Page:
For lodging properties around Western ski resorts, an abundance of mountain snow in late-February and March proved better late than never for their business prospects.
Ski season occupancy levels that were down 2.6 percent at the end of February climbed back a bit as reservations picked up with the late-arriving snowfall. By the end of March, the number of rooms that had filled nightly this ski season at 20 mountain resorts — including Park City — was down only 1.3 percent from a year earlier, according to Inntopia, a Vermont-based company that tracks lodging performance at resort destinations.
Inntopia Vice President Tom Foley said bookings made during March for visits that same month were 35 percent higher than in March 2017. Reservations made last month for April trips also topped last year’s numbers by 11.5 percent.
Even so, he said, “overall occupancy is likely to finish below last year.”
The 290 property-management companies that Inntopia surveys monthly at resorts in Utah and six other Western states still made money despite having more empty rooms.
Foley said the average nightly rate these establishments charged this season was up “a modest” 2.8 percent — despite many having to offer late-season discounts to stimulate visitation after the slower early months of winter.
Lodging properties around Park City and other Utah mountain resorts did just that, taking in about $313 per room per night in March, down from an average of $349 nightly during the first three months of 2018.
Figures from the Denver-based Rocky Mountain Lodging Report showed that lower room charges helped push March occupancy rates to 68.2 percent — up from 67.8 percent in March of 2017. That improvement also lifted the three-month average to 66.8 percent, still solidly below the 69.8 percent occupancy rate for January through March of last year.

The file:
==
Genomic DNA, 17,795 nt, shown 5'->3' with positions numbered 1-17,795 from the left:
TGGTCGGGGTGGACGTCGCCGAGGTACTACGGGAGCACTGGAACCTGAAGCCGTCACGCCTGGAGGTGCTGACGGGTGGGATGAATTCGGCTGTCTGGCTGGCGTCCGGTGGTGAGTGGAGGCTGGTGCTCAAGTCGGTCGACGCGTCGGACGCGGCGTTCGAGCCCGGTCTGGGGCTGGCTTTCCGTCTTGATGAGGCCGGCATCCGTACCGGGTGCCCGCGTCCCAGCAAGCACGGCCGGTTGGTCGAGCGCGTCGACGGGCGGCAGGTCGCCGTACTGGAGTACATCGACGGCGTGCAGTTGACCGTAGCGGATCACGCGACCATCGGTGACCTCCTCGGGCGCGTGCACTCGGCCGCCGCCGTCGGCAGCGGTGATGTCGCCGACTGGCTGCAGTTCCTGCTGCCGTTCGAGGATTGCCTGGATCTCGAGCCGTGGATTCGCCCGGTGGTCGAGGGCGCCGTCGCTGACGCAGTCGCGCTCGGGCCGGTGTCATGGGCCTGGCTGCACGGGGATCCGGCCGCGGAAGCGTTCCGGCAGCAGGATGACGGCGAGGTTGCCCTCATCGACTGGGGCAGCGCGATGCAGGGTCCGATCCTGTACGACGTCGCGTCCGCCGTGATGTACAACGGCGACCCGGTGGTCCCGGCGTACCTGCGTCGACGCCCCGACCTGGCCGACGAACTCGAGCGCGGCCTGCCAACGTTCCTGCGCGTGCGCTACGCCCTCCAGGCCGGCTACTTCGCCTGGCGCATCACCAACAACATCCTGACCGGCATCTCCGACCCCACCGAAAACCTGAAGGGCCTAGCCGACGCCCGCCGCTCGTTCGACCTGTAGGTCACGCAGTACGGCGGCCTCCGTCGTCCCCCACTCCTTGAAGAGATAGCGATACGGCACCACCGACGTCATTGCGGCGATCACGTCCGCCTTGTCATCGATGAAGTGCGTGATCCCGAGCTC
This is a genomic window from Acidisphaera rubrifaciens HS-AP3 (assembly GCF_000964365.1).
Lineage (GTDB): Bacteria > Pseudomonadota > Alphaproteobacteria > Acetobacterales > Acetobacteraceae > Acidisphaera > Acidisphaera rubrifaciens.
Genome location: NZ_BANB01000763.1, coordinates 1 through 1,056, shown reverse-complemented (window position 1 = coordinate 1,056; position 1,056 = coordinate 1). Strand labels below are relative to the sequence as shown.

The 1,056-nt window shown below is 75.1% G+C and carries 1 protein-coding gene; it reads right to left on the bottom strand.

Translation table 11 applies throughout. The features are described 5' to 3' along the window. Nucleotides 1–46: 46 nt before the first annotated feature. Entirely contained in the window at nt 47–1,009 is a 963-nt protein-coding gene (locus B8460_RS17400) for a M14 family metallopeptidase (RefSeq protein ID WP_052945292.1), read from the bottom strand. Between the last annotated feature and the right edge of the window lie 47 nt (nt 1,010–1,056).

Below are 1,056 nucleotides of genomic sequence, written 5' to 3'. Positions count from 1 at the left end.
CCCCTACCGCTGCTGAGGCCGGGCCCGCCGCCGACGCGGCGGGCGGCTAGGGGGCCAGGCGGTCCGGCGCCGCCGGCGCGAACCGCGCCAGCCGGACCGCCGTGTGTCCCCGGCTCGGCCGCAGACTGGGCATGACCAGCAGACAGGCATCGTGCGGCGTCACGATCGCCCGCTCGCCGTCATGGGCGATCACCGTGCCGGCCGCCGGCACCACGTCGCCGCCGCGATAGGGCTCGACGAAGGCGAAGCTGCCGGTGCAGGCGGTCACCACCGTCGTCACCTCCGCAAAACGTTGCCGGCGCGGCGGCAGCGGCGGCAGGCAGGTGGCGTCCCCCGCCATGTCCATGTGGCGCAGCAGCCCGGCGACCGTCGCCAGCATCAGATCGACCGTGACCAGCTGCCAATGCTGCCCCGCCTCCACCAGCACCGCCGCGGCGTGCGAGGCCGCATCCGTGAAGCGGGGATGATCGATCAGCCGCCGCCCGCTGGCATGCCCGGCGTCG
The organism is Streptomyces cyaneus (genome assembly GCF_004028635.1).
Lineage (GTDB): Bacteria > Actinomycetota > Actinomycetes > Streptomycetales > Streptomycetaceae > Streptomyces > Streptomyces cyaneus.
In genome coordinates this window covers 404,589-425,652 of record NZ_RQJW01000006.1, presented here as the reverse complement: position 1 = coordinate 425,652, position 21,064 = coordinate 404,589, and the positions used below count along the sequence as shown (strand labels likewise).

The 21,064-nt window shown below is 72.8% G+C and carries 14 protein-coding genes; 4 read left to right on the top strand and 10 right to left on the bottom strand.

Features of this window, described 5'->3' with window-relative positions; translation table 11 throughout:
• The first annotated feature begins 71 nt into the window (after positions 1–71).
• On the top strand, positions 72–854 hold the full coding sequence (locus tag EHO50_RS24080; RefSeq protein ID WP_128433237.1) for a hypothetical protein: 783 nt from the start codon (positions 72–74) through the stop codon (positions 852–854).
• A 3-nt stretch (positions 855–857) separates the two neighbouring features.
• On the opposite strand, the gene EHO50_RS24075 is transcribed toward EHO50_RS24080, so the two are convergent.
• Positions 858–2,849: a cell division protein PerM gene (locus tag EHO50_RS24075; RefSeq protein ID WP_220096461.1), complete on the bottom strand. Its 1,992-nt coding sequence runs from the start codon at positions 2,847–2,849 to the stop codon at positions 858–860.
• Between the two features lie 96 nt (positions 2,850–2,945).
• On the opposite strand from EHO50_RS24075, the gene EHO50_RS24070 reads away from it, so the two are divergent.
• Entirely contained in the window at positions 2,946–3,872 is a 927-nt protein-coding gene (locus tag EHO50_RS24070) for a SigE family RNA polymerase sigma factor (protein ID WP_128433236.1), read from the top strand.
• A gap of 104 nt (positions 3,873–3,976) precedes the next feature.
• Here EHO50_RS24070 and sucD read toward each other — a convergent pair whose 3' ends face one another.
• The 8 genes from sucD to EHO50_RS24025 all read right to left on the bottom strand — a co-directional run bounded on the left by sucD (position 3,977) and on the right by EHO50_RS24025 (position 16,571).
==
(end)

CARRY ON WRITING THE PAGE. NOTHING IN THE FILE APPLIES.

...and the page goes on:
Outside of the mountains, hotels in Salt Lake County and statewide had a pretty flat month in March.
Around Utah, 77.4 percent of rooms filled nightly, a smidgen more than the 77.1 percent occupancy rate a year earlier. Similar results came out of Salt Lake County — up to 82.9 percent last month from 82.5 percent in March of 2017.
Results were mixed in other areas of Utah. Occupancy increases were recorded in:
• Davis County — 65.8 percent, up from 59.3 percent a year ago.
• Utah County — 68.1 percent, up from 64.4 percent
• Other parts of Utah — 52.6 percent, up from 51.9 percent.
Nightly stays dropped in:
• Ogden — 69.2 percent, down from 72 percent
• Cedar City — 46.4 percent, down from 49.6 percent
• St. George — 71.8 percent, down from 72.8 percent
• Logan — 59.4 percent, down from 61.2 percent